Rosevelt Colvin

Rosevelt Colvin

Sometimes you're so close to an answer, but can't see it-and then it clicks and falls into place. That happened for me with football-and it happened for me with my faith.

Being an NFL football player was never my dream. Actually, my dream was broader than that. I wanted to be successful in whatever I did so I could provide for my family. Those are the values I had been taught. I had such positive role models. My father and mother were and still are teachers. My father is a deacon in the church and my mother was the choir director. My grandfather was also a pastor. With those people and many more as role models, I learned important life lessons early on. And all I wanted was to maintain humility, and be someone my family could be proud of. It could have been as a teacher in a classroom, or using my industrial technology degree. It could have been at almost anything. As it turned out, the NFL is the place that provides for my family, and allows me the opportunity to be successful.

Football didn't necessarily come easily for me. I had the size and the athletic ability, but had difficulty grasping the intricacies of playing linebacker. I always seemed to be a couple steps out of place, or a half-second behind. I was so close-but I just didn't grasp it. Gradually, through repetition and hard work, it started to click, and my NFL career blossomed, highlighted by playing for the Patriots in the Super Bowl.

In some ways, that's the same thing that happened with my faith. I was raised going to church and I sang in the church choir till I was a senior in high school. I stood out, not only because I sang solos, but because, at 6'3", I was so much bigger than anyone else in the choir. But I didn't quite get it. I didn't quite understand what Christianity really was. When I went to college I drifted away, and when I was drafted and played on Sundays, it was easy to drift even further away.

I had been drafted by the Chicago Bears, and my older sister lived on the south side of Chicago. She would invite me to come to church with her, but I would generally find a reason why I couldn't. One day, one of my sister's friends got on the phone with me and asked me a pointed question. She asked me if I was saved. To myself i said, "I'm not sure what you're talking about." She then asked me if I had ever prayed the sinner's prayer, based on Romans 10:9 which says: "...if you confess with your mouth Jesus as Lord, and believe in your heart that God raised him from the dead, you shall be saved." That day I prayed the prayer, but didn't really understand it until sometime later.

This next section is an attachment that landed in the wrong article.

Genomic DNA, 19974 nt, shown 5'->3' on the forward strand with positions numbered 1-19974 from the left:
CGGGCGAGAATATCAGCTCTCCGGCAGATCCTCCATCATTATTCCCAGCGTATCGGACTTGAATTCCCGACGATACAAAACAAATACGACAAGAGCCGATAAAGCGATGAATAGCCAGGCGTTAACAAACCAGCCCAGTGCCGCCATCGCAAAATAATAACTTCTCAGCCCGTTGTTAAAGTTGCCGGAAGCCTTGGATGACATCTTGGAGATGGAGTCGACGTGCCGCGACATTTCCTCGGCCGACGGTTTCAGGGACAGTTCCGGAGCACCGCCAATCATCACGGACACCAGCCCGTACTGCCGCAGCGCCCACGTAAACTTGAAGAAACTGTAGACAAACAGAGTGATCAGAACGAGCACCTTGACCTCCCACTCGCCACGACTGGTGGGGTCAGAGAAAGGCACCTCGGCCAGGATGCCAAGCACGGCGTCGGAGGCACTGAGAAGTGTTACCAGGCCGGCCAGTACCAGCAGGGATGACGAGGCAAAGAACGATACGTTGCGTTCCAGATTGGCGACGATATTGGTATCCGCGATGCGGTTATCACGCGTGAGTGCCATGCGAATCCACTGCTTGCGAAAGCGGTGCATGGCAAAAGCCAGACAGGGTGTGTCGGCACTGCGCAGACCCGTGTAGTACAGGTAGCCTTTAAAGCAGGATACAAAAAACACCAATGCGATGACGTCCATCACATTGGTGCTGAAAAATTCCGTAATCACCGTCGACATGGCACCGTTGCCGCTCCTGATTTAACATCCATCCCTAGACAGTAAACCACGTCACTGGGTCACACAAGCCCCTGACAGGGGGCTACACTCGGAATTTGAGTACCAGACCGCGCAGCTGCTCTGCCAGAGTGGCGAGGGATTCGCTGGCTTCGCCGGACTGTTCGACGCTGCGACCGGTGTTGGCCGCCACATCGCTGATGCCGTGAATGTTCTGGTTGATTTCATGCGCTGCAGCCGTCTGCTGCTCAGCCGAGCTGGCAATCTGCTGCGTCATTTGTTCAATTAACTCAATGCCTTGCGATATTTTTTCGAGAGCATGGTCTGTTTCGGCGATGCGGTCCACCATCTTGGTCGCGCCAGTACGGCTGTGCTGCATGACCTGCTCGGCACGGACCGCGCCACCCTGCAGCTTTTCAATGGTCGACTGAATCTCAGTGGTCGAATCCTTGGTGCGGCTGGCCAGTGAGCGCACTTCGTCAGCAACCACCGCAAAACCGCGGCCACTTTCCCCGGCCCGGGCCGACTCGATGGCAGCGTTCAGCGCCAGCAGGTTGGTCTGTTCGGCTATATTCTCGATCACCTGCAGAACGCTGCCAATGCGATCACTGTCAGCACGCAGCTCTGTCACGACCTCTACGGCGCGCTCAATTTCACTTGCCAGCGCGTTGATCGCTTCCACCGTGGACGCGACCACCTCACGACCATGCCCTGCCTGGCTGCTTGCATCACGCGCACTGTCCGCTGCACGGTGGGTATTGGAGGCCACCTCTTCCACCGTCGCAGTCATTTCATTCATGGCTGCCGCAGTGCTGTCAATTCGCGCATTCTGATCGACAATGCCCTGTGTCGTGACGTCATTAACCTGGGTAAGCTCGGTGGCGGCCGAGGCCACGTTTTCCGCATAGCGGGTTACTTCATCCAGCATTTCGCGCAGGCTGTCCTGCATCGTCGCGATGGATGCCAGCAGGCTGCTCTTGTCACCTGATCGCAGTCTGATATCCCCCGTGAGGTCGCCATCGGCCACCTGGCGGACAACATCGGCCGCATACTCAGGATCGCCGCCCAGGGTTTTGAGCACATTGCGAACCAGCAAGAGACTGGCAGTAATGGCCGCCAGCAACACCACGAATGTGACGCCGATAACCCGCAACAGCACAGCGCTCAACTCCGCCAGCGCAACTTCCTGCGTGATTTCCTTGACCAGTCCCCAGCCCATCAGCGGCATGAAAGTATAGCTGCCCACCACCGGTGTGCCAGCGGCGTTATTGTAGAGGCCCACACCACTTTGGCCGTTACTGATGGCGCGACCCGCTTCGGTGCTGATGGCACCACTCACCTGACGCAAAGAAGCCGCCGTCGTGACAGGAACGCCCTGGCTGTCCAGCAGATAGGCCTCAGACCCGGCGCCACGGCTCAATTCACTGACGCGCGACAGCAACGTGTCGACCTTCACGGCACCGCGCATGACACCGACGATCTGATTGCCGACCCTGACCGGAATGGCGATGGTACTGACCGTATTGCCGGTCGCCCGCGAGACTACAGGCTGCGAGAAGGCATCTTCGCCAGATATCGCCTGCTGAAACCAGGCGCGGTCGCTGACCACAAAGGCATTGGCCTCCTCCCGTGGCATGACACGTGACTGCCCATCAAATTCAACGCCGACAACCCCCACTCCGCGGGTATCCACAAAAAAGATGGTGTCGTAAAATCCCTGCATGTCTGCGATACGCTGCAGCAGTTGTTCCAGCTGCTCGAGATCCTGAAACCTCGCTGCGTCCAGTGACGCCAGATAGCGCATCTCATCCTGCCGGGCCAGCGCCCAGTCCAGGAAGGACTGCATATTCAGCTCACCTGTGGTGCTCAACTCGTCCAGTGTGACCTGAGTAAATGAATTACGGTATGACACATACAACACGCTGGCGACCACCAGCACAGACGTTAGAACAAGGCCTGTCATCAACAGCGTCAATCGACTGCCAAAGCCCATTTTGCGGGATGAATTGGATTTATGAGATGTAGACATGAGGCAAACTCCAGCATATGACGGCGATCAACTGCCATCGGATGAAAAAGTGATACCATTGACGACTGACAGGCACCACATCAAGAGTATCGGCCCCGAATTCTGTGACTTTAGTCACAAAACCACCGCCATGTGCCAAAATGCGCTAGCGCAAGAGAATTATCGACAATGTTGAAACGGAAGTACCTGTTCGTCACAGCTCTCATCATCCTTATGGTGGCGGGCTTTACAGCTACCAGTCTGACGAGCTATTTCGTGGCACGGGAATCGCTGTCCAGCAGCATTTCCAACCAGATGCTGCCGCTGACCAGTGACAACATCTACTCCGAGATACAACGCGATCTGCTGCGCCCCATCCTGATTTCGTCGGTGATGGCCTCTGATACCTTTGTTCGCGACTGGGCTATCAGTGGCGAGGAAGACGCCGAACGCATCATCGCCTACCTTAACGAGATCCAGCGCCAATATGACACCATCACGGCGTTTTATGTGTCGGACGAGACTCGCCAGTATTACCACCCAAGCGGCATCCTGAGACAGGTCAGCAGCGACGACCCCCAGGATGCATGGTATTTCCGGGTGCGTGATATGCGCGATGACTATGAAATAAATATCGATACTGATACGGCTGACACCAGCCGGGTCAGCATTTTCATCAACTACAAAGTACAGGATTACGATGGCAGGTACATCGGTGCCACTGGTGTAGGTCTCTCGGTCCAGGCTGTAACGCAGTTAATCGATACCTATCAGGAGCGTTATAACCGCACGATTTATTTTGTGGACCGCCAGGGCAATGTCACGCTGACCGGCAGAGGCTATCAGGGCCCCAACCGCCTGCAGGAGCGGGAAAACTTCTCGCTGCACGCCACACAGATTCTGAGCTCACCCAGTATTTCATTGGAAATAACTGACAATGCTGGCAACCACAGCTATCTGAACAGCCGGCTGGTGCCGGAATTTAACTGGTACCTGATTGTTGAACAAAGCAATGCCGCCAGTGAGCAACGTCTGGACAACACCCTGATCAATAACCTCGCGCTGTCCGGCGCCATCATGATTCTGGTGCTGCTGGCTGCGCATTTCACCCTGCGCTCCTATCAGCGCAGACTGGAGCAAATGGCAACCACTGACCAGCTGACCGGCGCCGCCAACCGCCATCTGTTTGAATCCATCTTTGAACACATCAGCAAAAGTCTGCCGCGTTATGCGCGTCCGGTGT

My sister continued to invite me to attend her church, but encouraged me to get there early or I'd have to stand in line to get a seat. I told her if I wanted to stand in line to get a seat, it wouldn't be to go to church! I simply didn't understand. Then my girlfriend Tiffany-who is now my wife-suggested we try going to my sister's church. But since I knew that the services came on tv on Wednesdays, I opted to try that first. Finally, I decided to go with Tiffany to a service, and we've never been the same. Since that time, as I've heard the truth preached, studied the Bible and grown in my faith, I've realized that there were so many things I didn't understand. I was so close, but I didn't fully grasp it.

One day, our pastor preached a sermon on the importance of knowing your new birthday. He was referring to the day you pray and ask Jesus into your life-the day you are born spiritually. I couldn't really remember the exact date so I prayed again-and this time I made sure I didn't forget. In fact, I had dog tags made to celebrate the day-October 13, 2002.

My life is not perfect. I still find myself doing or thinking things that aren't consistent with my faith. But over the last few years, there has been a gradual change. That's what life is about-conforming more and more to the image of Christ-how God wants you to be. all I wanted was to be a successful young man my family could be proud of. But I have even more than that-I have a relationship with Jesus Christ.